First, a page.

For breakfast, junior Alex Stonebarger doesn’t eat the typical bacon-eggs-milk breakfast. She just drinks green tea. When it’s time for lunch, she doesn’t go through the lunch line. Instead, she eats a peanut butter and jelly or a sandwich from Whole Foods. And for dinner, her mom makes a meal for the whole family and then a separate dish for Alex. But this is normal for her. She’s used to it. Because she’s a vegan.
If you walk by her in the halls, you wouldn’t automatically assume Stonebarger is a vegan. She isn’t a hippie or a waif. She doesn’t look pasty or sick. She wears leggings and riding boots, and her hair is brushed regularly. She’s a typical high school girl with an atypical diet.
Being vegan is nothing new to Stonebarger. She’s been a vegan for six years and was a vegetarian for five before that. But for junior Ayana Curran-Howes and senior Jack Sernett, veganism hasn’t taken up such a large portion of their lives. Curran-Howes has been a vegan for two years, Sernett for one year and two months.
“I became a vegan for a lot of reasons,” Sernett said. “It makes me feel like I’m better for myself. I’m doing good things for animals and I’m saving water, which is what I’m all for. I’m just feeling healthier.”
A vegan diet includes no animal by-products. As vegans, Stonebarger, Curran-Howes and Sernett can’t eat what most high schoolers eat. Except for Oreos and Pringles, junk food is pretty much ruled out. Five Guys and Panda Express are out of the question. No meat, no cheese, no eggs.
* * *
In the car on the way to Arkansas, Stonebarger looked out the window. She and her family drove past long stretches of farmland. The scenery was nice, but not the egg factories. Stonebarger passed by several egg factory farms before she started thinking. She was a vegetarian because of the poor treatment of animals. But what she hadn’t realized until then was that other than killing them, the animals were kept in terrible conditions. Hundreds of animals packed into small spaces, mistreated and abused.
Two years ago, Curran-Howes picked up “Generation V,” a guide to being a vegan teenager, wanting to know more about what she was eating. For her, the ugly truth was better than willful ignorance.
The turning point for Sernett was when he saw a video of the animal factories and how animals are treated. It was cruel. It was gruesome. But it’s the reality and he didn’t want to support that.
For them, food is a small sacrifice when it comes to saving animals. To saving the environment. To saving water. But as three modern high school vegans, Stonebarger, Curran-Howes and Sernett make that sacrifice everyday.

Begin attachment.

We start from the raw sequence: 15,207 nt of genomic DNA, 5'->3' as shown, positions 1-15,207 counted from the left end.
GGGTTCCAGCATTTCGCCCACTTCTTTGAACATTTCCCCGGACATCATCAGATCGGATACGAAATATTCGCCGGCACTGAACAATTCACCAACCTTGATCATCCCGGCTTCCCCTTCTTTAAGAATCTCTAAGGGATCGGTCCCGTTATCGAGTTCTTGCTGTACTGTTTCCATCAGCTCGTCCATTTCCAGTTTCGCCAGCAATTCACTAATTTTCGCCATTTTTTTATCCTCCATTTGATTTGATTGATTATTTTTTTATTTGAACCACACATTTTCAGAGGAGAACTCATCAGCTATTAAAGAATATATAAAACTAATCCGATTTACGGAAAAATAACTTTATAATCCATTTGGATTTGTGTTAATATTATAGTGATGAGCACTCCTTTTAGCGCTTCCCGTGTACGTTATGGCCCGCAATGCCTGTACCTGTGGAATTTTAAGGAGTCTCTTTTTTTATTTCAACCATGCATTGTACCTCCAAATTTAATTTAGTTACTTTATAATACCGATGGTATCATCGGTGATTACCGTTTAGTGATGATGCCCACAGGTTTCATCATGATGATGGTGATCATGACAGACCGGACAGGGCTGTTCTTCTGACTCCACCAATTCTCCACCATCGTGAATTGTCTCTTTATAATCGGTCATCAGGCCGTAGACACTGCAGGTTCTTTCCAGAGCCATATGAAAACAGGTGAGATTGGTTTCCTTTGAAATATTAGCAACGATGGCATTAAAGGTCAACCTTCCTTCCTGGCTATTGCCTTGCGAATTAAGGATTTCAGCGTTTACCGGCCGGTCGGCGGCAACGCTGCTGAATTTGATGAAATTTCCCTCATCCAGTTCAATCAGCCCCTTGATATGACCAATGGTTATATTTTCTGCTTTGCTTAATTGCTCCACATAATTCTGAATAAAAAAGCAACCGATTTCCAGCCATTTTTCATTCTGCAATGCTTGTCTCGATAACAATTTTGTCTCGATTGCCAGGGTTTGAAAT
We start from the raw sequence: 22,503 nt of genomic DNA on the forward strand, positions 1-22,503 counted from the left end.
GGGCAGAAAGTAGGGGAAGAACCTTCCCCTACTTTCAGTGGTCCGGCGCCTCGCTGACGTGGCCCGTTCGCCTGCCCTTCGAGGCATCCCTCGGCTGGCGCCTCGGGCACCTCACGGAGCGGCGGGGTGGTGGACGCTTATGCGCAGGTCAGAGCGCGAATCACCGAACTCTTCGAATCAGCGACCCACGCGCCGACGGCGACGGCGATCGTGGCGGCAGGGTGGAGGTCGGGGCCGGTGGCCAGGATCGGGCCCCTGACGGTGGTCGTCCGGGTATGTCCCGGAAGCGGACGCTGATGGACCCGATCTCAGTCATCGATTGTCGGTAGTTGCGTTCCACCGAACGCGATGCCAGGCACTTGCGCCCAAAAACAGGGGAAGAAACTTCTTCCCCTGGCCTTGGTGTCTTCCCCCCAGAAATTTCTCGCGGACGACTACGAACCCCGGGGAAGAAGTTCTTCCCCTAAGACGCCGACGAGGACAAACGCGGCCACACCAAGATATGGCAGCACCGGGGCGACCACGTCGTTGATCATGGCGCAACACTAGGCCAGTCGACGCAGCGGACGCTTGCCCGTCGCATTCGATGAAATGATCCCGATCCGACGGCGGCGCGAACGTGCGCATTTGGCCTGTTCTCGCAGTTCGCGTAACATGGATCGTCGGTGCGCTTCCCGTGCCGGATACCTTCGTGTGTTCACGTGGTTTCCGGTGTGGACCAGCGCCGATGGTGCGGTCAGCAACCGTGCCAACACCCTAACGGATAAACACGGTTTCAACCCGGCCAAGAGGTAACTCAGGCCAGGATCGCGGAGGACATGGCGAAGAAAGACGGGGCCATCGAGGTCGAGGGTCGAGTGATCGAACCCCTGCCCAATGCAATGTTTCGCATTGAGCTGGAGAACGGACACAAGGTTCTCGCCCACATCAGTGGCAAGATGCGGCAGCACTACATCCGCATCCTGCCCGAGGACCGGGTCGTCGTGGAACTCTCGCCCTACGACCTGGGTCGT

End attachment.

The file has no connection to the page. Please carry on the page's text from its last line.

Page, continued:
Food preparation takes up a lot time, but they’re used to it. Veganism used to be hard. But for them, it’s just a matter of willpower.
Because of their dietary restrictions, eating in the cafeteria is difficult or impossible for most vegan and vegetarian students. According to head cafeteria manager Linda Bricker, pasta with plain red sauce, peanut butter and jelly and salads are their main options. Bricker plans to bring up vegetarian and vegan diets at her next meeting.
“It’s becoming a larger choice for people,” Bricker said.
Regularly eating in the cafeteria isn’t really an option for Stonebarger, Curran-Howes and Sernett. All three pack and bring their lunches every day. They have to monitor their protein, making sure they get enough. Veganism takes time. It takes patience. And going back to a non-vegan diet isn’t really an option either.
“I wouldn’t feel right,” Stonebarger said. “I would be really upset with myself.”
And despite all of the health benefits, veganism can be negative. When Stonebarger goes to a restaurant, sometimes she’ll have to send back her order. When Sernett’s friends want to go to Chick-Fil-A, he can’t eat anything there. When everyone’s eating out for homecoming, the only things that they can order are a glass of water or a barren salad.
It can be embarrassing. But when they remind themselves why they’re vegans, they remember that it’s worth it.
“There’s tons of research out there [about veganism],” Sernett said. “[So much that] you don’t know what to believe. But I kind of feel like it changes my life. Like I’m doing the right thing.”